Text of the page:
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2014 Holiday Gift Guide: Television

Television fans must love the holidays, because it’s the one time of year when studios unleash a host of massive box sets collecting their favorite dramas and comedies. This year is no different, with several critically acclaimed shows getting the complete series treatment. But while we like to devour an entire TV show just as quickly as the next person, sometimes a little self-discipline is required, which is why we’ve also included some less time-consuming (and more affordable) suggestions as well.

Click the links to purchase each product online, and for more gift ideas, check out the other categories in our Holiday Gift Guide.

The Wonder Years: The Complete Series

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Can it really have been way back in 2006 when we put “The Wonder Years” at the top of our list of the 15 shows that we most wanted to see released on DVD? 2014 has been a damned good year for that list – now that “Batman” and “WKRP” are finally available, the only things left that we’re still waiting to see released are “Sifl & Olly” and “Ed” – but nothing’s made us as happy as the arrival of a miniature locker containing two faux Trapper Keeper notebooks filled with 26 discs worth of “The Wonder Years.” In addition to the 115 episodes, there’s also over 23 hours of bonus material, including footage from the recent cast reunion, tons of interviews with cast, creators and numerous guest stars, 10 newly-created featurettes, and outtakes from the filming of Kevin and Winnie’s first kiss…which, in case you didn’t know, was also Fred Savage and Danica McKellar’s first kiss as well! Lastly, when you pop open the locker – don’t worry, there’s no lock, so you don’t need to memorize a combination – you’ll also find a hardcover “yearbook” filled with behind-the-scenes pictures and notes from the cast. It’s so totally worth the wait.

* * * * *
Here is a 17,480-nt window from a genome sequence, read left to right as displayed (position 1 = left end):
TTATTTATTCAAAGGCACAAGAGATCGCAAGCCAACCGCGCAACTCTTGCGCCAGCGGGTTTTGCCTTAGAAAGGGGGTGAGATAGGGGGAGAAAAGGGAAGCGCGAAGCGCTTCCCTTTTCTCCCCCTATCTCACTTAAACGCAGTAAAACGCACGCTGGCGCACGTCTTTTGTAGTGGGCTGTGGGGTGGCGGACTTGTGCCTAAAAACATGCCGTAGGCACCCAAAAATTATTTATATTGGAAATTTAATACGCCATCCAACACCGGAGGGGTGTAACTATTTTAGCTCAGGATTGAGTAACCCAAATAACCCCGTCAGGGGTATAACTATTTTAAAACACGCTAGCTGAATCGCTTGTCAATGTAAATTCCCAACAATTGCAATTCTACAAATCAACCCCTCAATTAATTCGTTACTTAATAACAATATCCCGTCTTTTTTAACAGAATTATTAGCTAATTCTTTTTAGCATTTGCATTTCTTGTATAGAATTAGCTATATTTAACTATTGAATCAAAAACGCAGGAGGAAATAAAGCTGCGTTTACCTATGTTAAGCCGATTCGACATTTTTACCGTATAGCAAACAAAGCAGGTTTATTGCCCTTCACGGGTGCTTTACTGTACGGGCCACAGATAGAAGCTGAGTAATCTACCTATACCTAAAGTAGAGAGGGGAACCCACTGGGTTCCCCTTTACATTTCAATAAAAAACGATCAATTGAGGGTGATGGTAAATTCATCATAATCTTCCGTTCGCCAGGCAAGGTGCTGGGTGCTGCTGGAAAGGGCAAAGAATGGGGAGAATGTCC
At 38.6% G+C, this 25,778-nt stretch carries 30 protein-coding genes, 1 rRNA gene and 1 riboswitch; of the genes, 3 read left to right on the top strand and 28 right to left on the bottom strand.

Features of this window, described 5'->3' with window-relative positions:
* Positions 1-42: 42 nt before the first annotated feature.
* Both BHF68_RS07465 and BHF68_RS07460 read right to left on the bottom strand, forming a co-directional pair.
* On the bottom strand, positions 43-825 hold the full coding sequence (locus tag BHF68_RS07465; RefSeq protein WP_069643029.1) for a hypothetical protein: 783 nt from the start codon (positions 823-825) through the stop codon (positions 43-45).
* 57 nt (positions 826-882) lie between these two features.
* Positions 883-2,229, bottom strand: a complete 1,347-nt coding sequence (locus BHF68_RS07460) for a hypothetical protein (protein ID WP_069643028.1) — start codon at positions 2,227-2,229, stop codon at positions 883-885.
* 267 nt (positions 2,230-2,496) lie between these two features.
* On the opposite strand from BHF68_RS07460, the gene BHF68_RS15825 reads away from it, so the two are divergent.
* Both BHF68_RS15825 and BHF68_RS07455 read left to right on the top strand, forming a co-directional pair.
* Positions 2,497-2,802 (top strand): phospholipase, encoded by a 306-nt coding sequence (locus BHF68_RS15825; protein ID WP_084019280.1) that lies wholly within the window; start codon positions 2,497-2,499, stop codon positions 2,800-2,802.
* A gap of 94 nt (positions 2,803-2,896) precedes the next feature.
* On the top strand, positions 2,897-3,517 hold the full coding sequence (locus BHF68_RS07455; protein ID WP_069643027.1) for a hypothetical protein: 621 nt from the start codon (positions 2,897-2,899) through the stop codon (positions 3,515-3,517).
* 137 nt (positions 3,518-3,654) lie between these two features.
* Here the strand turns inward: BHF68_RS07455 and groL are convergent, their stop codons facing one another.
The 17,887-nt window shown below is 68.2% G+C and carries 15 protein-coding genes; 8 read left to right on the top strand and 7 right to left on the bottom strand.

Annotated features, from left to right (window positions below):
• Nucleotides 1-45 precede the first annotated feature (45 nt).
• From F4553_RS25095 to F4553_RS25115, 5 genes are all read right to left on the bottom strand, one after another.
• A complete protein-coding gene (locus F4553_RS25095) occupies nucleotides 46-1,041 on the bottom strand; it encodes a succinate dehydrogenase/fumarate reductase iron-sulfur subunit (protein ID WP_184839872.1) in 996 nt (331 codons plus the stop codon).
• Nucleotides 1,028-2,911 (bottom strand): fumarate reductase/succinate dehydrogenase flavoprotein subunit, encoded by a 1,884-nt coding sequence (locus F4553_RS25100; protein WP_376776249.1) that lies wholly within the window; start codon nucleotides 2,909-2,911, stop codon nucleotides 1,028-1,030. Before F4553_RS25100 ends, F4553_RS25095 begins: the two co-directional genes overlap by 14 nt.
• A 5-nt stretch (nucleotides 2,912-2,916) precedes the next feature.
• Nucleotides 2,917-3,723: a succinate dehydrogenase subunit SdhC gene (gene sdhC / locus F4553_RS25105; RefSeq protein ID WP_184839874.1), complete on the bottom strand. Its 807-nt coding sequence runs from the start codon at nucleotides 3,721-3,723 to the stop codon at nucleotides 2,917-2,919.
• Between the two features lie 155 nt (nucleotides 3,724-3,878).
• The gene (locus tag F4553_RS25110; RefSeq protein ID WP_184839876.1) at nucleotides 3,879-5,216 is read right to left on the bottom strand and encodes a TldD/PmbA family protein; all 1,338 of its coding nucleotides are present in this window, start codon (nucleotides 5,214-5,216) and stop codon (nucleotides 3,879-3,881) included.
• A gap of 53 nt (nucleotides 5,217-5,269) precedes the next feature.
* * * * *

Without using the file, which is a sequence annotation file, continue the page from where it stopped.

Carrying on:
Batman: The Complete Television Series

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Whether you grew up in the late 60s when it originally aired, or watched the reruns that played throughout the following decades, chances are that the “Batman” TV series was a big part of your childhood. One of the best things about the show is that it operates on multiple levels, so whereas you were attracted to the suspense, action and colorful production design as a kid, when revisiting the series as an adult, you’re able to enjoy the subtler, campier aspects. It certainly helped that it had such a game cast, from stars Adam West and Bruce Ward, to its cavalcade of villain guest stars – most notably Frank Gorshin, Cesar Romero, Burgess Meredith and Julie Newmar – all of whom understood exactly what kind of show they were making. “Batman” is one of the few classic TV series that still holds up today, which is why it’s so surprising that it took this long for it to be released on Blu-ray. The new digital restoration looks fantastic for a show that’s nearly 50 years old, with all 120 episodes presented in their original 1.33:1 aspect ratio. The Blu-ray set also comes with hours of bonus material, including a retrospective on the show’s production and its legacy, a roundtable discussion with West and other Bat-fanatics, the original “Batgirl” pilot, screen tests for West and Ward, as well second-choice Lyle Waggoner (Batman) and Peter Deyell (Robin), and much more. And as if that wasn’t enough, it also comes with a Hot Wheels replica Batmobile, while the box itself plays the “Batman” theme song. Holy Fan Service, Batman!